Reviewing the many solutions in this thread, it is apparent that while there are many ways to create single-column matrices, there is no special syntax for this.

I wonder if this is really a problem. Many types in Base has no short syntax, they are just constructed with a constructor or a function for this purpose. I can imagine three possibilities:

Single-column matrices are not used frequently, eg because vectors are columns vectors in linear algebra, so they are rarely needed. When needed (eg for testing), there are workarounds. If a package uses a lot of these for some reason, they can define a function for it.

They are used frequently enough that a constructor syntax is warranted in base. We can either

a. co-opt one of the existing syntaxes for this, but this is proving to be difficult,

b. introduce a special function, eg colmx or something like that.

I am leaning towards 1, but perhaps I just have different use cases.

FWIW, I can’t remember ever creating an Nx1 Matrix in the past year or so and I’m almost thinking it could be better that it is hard to create them as they are so rarely useful.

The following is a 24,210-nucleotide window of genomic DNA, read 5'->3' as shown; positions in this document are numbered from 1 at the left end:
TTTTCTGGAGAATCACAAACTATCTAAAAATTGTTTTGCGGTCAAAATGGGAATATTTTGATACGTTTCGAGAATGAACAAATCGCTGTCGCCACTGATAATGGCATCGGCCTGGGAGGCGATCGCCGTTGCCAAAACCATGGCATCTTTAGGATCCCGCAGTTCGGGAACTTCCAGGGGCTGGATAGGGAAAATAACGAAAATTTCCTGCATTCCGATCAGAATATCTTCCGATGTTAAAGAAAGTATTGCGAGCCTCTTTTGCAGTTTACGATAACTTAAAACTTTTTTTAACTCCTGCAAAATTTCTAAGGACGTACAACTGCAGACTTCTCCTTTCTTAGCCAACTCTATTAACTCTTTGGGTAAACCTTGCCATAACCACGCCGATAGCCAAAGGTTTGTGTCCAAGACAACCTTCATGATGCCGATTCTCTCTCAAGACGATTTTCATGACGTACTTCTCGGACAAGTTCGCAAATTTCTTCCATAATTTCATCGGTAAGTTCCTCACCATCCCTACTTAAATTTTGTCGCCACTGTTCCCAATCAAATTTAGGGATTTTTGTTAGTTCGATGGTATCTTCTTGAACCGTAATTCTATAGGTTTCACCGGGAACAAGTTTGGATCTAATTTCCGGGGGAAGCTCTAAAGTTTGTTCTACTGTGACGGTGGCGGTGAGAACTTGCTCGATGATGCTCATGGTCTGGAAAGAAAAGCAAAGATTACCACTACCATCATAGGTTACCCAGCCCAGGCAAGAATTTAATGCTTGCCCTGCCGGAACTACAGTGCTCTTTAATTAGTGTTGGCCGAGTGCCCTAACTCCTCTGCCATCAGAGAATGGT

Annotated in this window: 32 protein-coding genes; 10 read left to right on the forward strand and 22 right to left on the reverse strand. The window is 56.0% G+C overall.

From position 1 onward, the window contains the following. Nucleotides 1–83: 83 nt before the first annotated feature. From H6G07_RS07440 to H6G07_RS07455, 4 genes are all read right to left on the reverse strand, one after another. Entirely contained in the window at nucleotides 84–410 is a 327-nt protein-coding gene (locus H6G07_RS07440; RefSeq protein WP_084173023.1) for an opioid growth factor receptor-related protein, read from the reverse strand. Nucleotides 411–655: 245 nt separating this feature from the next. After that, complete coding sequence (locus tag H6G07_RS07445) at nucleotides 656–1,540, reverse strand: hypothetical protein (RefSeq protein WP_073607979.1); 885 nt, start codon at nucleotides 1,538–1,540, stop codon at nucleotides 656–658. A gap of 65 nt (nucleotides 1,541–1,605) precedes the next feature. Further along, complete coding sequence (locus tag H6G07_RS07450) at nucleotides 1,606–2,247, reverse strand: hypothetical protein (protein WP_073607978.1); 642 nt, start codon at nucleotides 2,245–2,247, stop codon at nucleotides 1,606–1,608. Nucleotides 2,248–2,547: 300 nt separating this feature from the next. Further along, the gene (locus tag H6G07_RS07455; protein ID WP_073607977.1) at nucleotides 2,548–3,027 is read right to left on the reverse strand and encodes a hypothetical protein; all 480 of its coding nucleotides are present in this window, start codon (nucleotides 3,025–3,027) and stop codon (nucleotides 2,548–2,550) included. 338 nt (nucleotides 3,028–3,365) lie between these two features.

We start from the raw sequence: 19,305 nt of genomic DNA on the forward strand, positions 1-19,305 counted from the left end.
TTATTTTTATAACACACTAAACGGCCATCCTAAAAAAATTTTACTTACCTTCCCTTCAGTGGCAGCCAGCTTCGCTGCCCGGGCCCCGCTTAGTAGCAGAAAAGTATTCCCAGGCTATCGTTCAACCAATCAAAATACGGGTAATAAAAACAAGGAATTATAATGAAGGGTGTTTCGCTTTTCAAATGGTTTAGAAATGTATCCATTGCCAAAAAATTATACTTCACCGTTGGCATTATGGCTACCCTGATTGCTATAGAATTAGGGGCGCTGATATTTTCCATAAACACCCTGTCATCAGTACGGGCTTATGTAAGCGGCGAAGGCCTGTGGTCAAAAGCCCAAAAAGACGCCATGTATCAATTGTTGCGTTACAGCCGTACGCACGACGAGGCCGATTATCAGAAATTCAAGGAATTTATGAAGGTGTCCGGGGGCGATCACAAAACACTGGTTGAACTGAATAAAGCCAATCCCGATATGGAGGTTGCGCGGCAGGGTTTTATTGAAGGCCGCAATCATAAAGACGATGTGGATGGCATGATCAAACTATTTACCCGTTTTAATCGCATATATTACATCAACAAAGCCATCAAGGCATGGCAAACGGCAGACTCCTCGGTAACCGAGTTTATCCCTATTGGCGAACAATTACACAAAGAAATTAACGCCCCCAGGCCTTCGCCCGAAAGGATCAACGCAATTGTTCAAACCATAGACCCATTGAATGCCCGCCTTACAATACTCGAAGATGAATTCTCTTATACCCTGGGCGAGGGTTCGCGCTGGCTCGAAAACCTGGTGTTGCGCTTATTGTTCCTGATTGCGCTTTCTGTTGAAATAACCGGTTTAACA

If instead there actually is a need for some syntax, maybe the easiest would be to add a Matrix(v::Vector) method that would create an Nx1 matrix, just in the same way as Matrix(v::RowVector) would create a 1xN Matrix. On 0.6 and master it is a method error, so I guess it wouldn’t be a breaking change.

Part of the rationale for not having an easy way to create an N-by-1 matrix is that such matrices are usually better treated as vectors. However, the return values of expressions like maximum(A, 2) go against this philosophy. The returned array will always have a singleton dimension. It would seem natural to let the maximum function squeeze out this dimension. If this were the case, then the code from the original post would have worked as intended.

Of course it is sometimes useful to preserve the singleton dimension, but one could perhaps distinguish between maximum(A, (2,)) which would squeeze, and maximum(A, [2]) which keep the current behavior.